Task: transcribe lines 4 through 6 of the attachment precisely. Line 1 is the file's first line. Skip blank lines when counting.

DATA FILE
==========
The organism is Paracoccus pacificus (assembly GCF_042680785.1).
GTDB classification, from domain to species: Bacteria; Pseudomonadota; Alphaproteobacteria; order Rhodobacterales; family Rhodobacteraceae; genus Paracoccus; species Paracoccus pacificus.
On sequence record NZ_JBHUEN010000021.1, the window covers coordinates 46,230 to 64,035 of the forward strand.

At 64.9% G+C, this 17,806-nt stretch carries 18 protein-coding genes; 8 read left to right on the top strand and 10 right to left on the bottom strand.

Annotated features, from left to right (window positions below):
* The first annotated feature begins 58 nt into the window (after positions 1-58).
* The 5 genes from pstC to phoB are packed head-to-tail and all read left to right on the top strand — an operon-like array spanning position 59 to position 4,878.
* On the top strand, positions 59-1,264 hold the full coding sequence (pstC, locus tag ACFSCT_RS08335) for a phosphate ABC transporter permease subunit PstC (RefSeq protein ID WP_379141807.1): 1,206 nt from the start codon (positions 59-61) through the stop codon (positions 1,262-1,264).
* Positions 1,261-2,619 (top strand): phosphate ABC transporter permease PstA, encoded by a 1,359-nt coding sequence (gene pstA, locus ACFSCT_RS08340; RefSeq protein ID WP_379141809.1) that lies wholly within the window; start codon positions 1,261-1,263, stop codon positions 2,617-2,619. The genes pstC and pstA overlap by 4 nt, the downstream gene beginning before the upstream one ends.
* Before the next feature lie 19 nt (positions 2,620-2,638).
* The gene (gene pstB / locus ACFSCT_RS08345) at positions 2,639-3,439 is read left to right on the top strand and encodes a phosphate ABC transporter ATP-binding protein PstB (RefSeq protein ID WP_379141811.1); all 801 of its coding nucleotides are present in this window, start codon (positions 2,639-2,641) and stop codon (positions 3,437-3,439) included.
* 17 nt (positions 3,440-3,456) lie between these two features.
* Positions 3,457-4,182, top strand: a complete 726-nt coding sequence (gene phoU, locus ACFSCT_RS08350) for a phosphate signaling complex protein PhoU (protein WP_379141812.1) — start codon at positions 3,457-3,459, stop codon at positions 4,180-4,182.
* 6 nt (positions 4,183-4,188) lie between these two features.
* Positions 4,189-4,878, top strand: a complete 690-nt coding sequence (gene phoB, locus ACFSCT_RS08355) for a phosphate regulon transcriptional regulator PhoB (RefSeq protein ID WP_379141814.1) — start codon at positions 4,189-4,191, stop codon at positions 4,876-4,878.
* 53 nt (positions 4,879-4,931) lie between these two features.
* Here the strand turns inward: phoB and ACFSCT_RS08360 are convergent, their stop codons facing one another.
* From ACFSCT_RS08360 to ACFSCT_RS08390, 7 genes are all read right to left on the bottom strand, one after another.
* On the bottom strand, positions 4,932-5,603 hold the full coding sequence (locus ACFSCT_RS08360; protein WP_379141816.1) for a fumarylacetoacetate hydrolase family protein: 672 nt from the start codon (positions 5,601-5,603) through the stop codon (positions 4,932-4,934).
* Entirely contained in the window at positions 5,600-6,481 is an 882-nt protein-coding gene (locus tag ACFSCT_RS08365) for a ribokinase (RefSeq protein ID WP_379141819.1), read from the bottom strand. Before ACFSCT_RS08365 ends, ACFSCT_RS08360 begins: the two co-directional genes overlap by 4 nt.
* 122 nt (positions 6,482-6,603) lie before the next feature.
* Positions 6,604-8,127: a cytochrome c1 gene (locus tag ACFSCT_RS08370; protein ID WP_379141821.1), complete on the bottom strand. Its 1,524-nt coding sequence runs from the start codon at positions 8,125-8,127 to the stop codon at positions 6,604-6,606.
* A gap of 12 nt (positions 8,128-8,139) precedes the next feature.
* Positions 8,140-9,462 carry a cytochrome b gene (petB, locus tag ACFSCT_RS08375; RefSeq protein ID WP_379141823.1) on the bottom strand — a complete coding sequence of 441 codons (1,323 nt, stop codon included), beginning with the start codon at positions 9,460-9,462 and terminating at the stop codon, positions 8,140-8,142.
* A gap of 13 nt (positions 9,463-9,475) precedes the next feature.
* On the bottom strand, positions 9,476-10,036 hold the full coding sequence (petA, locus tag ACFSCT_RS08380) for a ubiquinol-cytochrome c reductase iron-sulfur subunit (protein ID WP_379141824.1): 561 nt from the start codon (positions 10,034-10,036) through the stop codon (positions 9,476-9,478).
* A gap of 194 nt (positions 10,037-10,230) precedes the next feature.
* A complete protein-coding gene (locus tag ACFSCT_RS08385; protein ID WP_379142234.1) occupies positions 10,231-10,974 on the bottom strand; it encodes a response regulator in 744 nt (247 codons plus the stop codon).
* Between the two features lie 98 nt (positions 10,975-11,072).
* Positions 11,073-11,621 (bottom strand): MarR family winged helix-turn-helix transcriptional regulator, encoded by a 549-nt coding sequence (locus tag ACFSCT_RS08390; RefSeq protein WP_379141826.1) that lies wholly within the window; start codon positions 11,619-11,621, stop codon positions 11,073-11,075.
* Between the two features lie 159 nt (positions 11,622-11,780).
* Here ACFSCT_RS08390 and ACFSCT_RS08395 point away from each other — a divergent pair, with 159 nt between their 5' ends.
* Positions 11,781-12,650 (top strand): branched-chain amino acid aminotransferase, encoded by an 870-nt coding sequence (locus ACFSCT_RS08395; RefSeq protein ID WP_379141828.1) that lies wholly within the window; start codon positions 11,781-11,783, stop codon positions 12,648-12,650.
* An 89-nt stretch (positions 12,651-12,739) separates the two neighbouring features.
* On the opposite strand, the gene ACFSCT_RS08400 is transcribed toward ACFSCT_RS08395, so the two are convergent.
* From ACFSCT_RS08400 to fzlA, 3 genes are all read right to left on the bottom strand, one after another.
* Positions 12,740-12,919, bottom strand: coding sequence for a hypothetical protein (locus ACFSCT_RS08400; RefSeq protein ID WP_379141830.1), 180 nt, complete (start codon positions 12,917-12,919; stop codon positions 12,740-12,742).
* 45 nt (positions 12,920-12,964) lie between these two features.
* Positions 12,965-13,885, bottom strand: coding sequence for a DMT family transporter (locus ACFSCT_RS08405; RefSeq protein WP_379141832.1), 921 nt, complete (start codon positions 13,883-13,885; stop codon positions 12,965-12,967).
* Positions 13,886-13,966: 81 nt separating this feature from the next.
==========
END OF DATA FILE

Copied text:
At 64.9% G+C, this 17,806-nt stretch carries 18 protein-coding genes; 8 read left to right on the top strand and 10 right to left on the bottom strand.

Annotated features, from left to right (window positions below):
* The first annotated feature begins 58 nt into the window (after positions 1-58).